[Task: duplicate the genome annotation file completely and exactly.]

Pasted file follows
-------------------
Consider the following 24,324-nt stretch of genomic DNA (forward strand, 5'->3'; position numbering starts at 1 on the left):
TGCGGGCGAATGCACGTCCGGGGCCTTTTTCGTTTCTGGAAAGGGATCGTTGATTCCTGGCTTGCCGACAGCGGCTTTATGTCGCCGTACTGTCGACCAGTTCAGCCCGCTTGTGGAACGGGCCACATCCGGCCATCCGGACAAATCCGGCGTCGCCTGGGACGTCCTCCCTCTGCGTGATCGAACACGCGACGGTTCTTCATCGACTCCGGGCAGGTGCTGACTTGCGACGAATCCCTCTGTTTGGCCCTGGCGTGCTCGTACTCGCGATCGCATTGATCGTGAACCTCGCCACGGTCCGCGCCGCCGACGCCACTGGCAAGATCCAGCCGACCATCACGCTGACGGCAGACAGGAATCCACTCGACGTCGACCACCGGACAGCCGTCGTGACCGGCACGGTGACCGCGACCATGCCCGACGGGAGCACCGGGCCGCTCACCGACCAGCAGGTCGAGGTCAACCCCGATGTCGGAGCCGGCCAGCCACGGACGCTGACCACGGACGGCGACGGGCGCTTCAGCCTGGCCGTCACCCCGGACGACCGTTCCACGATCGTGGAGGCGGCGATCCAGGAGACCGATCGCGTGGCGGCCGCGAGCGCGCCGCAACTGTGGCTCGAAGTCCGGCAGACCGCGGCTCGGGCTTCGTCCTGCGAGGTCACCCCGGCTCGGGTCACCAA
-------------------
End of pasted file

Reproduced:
Consider the following 24,324-nt stretch of genomic DNA (forward strand, 5'->3'; position numbering starts at 1 on the left):
TGCGGGCGAATGCACGTCCGGGGCCTTTTTCGTTTCTGGAAAGGGATCGTTGATTCCTGGCTTGCCGACAGCGGCTTTATGTCGCCGTACTGTCGACCAGTTCAGCCCGCTTGTGGAACGGGCCACATCCGGCCATCCGGACAAATCCGGCGTCGCCTGGGACGTCCTCCCTCTGCGTGATCGAACACGCGACGGTTCTTCATCGACTCCGGGCAGGTGCTGACTTGCGACGAATCCCTCTGTTTGGCCCTGGCGTGCTCGTACTCGCGATCGCATTGATCGTGAACCTCGCCACGGTCCGCGCCGCCGACGCCACTGGCAAGATCCAGCCGACCATCACGCTGACGGCAGACAGGAATCCACTCGACGTCGACCACCGGACAGCCGTCGTGACCGGCACGGTGACCGCGACCATGCCCGACGGGAGCACCGGGCCGCTCACCGACCAGCAGGTCGAGGTCAACCCCGATGTCGGAGCCGGCCAGCCACGGACGCTGACCACGGACGGCGACGGGCGCTTCAGCCTGGCCGTCACCCCGGACGACCGTTCCACGATCGTGGAGGCGGCGATCCAGGAGACCGATCGCGTGGCGGCCGCGAGCGCGCCGCAACTGTGGCTCGAAGTCCGGCAGACCGCGGCTCGGGCTTCGTCCTGCGAGGTCACCCCGGCTCGGGTCACCAA